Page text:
Business Logic in Django projects

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So now you have an incredible idea and you want to make it reality using Django. In order to learn what to do you search through the internet and find a large variety of articles and tutorials teaching you how to build your Models, Views, and Templates.

As your project grows you realize that specific flows start to appear. A validation for a money transaction, a flow that will have three other side-effects, or a simply email you have to send every time something happens.

Like the ugly duckling, your business logic has nowhere to go. The articles have only simple examples for small applications and you find yourself diverging on whether put that logic on your Model, View, Form, or, why not, your template :( .

I want to help you with that. After many of those projects I've learned from the hard way what doesn't work when you scale to large Django projects.

Before we start let me be clear about one thing. Ideally you wouldn't think on which framework or "infrastructure" to use until you actually build your application. Software architecture "heroes" such as Martin Fowler, Eric Evans, and Robert C. Martin already talked about it on their books.

However, I understand the agility a framework can give you when you're testing an idea, so I want to give you some tips to make your project cleaner and easier to maintain.

Let me define the goal of each layer on the MVT architecture that Django use.

M — Model: To me, the goal of the Models is to handle the data. That means, it should be responsible for maintaining the integrity of the state of the object, and implement the behaviors that this object may have. That means, it is also responsible for changing the state of the object. And that's it! No side-effects! I've already discussed about it here.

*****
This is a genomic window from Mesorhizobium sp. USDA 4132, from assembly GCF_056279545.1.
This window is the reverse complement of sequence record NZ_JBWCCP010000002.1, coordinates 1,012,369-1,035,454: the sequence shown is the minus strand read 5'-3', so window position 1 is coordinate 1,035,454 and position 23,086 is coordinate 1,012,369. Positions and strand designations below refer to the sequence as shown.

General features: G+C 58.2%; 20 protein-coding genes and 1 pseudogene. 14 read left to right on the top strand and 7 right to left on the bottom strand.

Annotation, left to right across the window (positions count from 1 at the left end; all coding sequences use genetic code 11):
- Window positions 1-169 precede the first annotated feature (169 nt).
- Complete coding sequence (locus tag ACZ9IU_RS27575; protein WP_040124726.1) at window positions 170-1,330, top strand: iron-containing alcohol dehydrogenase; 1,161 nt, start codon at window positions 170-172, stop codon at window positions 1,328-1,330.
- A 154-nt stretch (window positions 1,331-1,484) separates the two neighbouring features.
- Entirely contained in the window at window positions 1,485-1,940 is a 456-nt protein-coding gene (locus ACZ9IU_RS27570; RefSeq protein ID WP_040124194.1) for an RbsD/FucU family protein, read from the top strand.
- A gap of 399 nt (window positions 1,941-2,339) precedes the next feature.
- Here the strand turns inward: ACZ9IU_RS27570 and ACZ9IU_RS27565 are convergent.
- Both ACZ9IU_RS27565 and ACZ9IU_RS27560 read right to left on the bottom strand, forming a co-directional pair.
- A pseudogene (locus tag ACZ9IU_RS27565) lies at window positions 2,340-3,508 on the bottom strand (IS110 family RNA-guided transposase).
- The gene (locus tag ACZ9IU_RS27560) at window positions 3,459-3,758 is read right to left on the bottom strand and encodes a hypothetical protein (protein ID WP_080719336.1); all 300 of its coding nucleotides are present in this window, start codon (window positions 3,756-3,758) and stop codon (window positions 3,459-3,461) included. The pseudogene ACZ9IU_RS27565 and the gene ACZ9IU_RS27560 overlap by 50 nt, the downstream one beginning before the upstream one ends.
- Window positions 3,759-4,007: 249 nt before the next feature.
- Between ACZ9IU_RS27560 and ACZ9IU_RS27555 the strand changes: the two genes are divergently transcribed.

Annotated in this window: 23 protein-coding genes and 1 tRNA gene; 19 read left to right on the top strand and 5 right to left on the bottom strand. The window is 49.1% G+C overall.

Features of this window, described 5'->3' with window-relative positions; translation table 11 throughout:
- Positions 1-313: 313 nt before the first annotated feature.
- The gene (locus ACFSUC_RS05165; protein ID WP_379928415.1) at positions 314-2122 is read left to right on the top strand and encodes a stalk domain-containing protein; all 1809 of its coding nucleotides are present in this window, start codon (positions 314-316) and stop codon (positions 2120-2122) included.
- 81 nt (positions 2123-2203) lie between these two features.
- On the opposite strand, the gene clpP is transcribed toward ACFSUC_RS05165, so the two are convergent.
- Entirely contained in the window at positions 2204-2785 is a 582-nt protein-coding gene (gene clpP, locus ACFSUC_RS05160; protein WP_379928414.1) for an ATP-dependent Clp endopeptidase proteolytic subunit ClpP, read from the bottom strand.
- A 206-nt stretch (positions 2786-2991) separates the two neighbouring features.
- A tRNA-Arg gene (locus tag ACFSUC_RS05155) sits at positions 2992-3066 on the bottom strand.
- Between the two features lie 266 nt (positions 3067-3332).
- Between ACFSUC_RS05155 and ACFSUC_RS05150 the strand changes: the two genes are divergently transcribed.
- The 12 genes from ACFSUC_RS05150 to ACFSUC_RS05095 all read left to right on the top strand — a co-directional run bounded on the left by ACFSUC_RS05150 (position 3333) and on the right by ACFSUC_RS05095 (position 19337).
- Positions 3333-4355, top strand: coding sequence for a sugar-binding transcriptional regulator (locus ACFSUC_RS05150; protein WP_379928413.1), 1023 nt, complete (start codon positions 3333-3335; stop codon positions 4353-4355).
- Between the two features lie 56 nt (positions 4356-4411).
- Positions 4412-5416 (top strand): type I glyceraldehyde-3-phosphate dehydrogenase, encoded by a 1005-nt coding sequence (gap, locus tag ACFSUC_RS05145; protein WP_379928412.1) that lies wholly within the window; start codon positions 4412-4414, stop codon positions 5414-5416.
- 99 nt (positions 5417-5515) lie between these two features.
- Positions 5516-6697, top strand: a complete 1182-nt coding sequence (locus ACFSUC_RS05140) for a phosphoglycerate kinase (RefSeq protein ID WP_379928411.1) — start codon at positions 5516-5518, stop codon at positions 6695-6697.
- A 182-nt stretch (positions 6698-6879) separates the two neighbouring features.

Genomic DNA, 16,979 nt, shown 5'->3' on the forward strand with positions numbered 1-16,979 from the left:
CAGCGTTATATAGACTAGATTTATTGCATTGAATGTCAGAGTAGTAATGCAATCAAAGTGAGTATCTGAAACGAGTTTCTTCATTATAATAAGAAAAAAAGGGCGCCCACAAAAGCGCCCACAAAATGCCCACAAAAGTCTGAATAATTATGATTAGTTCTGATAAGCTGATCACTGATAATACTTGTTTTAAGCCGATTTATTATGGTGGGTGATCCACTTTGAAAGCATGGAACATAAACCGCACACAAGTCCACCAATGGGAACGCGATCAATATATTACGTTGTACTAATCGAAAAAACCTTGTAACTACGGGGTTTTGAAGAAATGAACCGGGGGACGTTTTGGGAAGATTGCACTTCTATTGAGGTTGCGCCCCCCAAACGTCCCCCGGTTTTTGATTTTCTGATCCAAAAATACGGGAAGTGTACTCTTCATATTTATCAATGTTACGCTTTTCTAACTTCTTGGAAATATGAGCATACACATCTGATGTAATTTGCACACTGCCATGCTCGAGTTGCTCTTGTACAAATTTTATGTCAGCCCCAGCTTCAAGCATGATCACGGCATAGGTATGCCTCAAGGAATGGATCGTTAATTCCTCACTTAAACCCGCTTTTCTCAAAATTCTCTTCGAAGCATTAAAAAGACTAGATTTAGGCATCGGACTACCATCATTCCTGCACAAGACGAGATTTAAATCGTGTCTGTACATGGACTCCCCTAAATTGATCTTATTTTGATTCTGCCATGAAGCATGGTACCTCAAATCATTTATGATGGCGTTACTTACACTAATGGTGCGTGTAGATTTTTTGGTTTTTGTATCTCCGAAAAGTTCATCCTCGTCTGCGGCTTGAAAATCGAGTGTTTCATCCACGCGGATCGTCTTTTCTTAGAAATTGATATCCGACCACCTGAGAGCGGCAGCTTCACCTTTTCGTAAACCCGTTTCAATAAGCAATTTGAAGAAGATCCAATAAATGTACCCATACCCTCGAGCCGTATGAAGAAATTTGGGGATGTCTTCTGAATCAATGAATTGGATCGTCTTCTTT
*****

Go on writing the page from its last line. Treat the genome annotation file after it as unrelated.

V — View: The view has few goals to me. First, it is responsible for getting the inputs that come via HTTP request. Secondly, it should sending this to the process that will process that data and collect the output of the operation. And thirdly, it is responsible for processing the template and send the response back to client.

The view is not responsible for having the process itself, it is the controller. No business logic should live here. In fact, it should be the thinest layer on your application.

T — Template: The template is there to define the markup that will be processed by the view. The template system that Django uses is sophisticated and allow extensions and few logical operations. Due to the high-level of customization that is possible here, it is very easy to add a lot of business logic to that. Avoid it! Leave your template with the responsibility of dealing only with the presentation aspect of your application.

Now, I understand that you may need to have some conditions to expose a piece of your html. I believe it is ok if that is not all over the place and NOT too much complex. Don’t call methods directly on your templates, it becomes really hard to debug. If you really need to have a complex logic, break down your templates into as many templates as you need to support the different cases, and let your view decide which one to render. Use the power of the template system to extend templates and save some lines of code.

Ok Jair, if none of those layers should carry my business logic, where should I put it?